“Who are you guys?” Joe asked.
“We’re called RT, Rapid Team or Response Team.”
Joe sensed from Aaron’s demeanor that he should keep his non–essential questions to a minimum. RT was a combination of the finest special operatives from around the world. Their base of operations was secret and the men in it only went by their first names or call signs. The Rapid Team was created and funded by a select group of very powerful men and women who were aware that when things went seriously wrong, they didn’t want to be at the mercy of partisan politics or failed diplomacy.
For two days, Joe sat restlessly in the hangar, no one spoke to him and he returned the courtesy. On the third day, Aaron approached him, “We got it.”
The hostages were being held on the disputed island of Abu Mesa in the Persian Gulf under guard by a detachment of the Iranian Revolutionary Guard. RT developed a plan within an hour and began preparations to implement it. Twenty five men armed only with pistols and knives would be dropped out of an aircraft flying over the Persian Gulf at a distance far enough away to be undetectable by Iranian radar. From an altitude of 25,000 feet and wearing high tech wing suits, they would maneuver themselves through the wind currents to land on the island. The other men would use low profile watercraft powered by lithium batteries and silent propulsion systems to come in from the Gulf.
Joe grew up in a family where expertise and competency was not only expected but demanded, so when he saw the workmanship precision of the men in the Response Team, he was very impressed and felt confident in their ability to successfully complete the rescue mission.
Aaron approached Joe, “We usually only have team members go on missions, but we can make an exception in your case, do you want to come along?”
“Absolutely,” Joe responded without hesitation.
Aaron called out, “Rondo! Get Mister Raine outfitted for the mission.”
“The name is Joe.”
After Joe got out of earshot, Aaron called Leo Manelli on his cellphone, “I hope you know what you’re doing.”
“We’ll find out soon enough,” Leo responded.
The Iranian Revolutionary Guard leadership thought the location of the hostages was unknown so they saw no reason to increase security on the island. The nine hostages were separated; five women in one cell and four men in another. Catherine wasn’t one to panic, but she was definitely concerned. There was one thing that comforted her however, that was the belief that her family would be coming after her.
It was 0100 hours and the transport plane reached its designated altitude of 25,000 feet and coordinates twenty miles due east of Abu Mesa island. The green light flashed and the 25 men dove out of the aircraft, stretched their arms out to fully deploy their wingsuits then got into formation. The rest of the Response Team was aboard an oil tanker and moving through the Straights of Hormuz. When they got within 15 miles of the island, the tanker slowed to a stop and a dozen boats were lowered over the side and the men climbed down cargo netting to board them. Joe was in the lead boat with Aaron and felt an exhilaration that he had never experienced before. Everything in his life before this paled in comparison in importance, but at the same time it prepared him for this.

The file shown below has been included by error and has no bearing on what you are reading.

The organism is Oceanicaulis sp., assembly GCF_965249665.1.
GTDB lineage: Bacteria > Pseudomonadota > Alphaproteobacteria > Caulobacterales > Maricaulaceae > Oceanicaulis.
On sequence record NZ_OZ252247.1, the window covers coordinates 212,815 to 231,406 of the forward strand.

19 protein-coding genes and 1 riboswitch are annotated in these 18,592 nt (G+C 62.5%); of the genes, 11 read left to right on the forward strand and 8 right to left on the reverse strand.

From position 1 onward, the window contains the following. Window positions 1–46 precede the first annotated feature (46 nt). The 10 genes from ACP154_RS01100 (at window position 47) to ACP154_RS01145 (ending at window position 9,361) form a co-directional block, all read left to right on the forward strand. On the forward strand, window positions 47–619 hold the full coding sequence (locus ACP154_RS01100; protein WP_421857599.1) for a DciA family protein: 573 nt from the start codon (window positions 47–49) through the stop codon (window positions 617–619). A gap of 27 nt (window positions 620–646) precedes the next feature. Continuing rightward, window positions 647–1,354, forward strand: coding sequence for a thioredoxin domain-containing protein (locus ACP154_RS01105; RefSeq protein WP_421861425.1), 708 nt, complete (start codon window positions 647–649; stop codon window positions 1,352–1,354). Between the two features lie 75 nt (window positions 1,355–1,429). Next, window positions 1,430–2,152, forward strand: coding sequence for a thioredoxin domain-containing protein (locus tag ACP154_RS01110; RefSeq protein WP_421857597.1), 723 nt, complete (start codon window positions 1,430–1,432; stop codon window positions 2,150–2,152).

The winged suit members of the team parachuted to land once they reached five hundred feet and quickly moved to an area that was twenty five yards from the building where the hostages were being held. Once the other members landed on shore, a coordinated attack began between both groups. Joe stayed right next to Aaron as they they entered the building .The guards were quickly dispatched and when Joe saw his mother in the cell, all he could say was, “Hi Mom.”
Catherine was equally at a loss for words and choked back a sob, “Good to see you son.”
An advance party of 20 men went ahead to secure the escape route. The Response Team and hostages boarded the watercraft and headed back to the freighter before anybody was aware that they were even on the island. The assault, rescue and escape were all done in less than 30 minutes. Joe was dumfounded at the precision of the entire operation.
When the Iranians realized that the hostages had been rescued, they had no choice but to put out a press release stating that they had been freed as a sign of good faith. When Joe got back to the states he had a long conversation with his family about what he felt during the rescue and how it profoundly changed his life. Even though he had no previous military experience, Joe had natural skills that related perfectly to this kind of work plus he was highly motivated. For the next three years Joe trained under the tutelage of Aaron and some of the best special operatives in the world and when he had attained the necessary skills and knowledge, Joe started his own team. He began actively recruiting former special operative from United States military personnel and Aaron referred a few foreign born warriors. Leo Manelli never told Joe that it was him who convinced Aaron to let him go on the mission. He just had a hunch that the young man had unfulfilled potential that would never be realized until he was in a life and death situation.
Joe called his team Storm and it became an integral part of his family’s global empire. Over the next five years, Storm’s reputation began to rival the exploits of the legendary Response Team. After a particularly harrowing mission in Afghanistan where both forces had the opportunity to work together, Aaron turned to his former pupil whom he now considered his equal and close friend and asked, “So what’s next on your schedule?”
“It’s June 30th and I plan on being home for my parents’ epic 4th of July celebration. The United States has been good to my family and we never miss an opportunity to show our appreciation. You’re welcome to join us; in fact the entire Response Team is invited,” Joe said, “We have the best fireworks display in the Midwest.”
“What’s the weather forecast?” Aaron asked.
“I don’t know, I haven’t checked.” Joe said.
“You know what people in trouble say; Pray for Raine and Hope for a Storm.”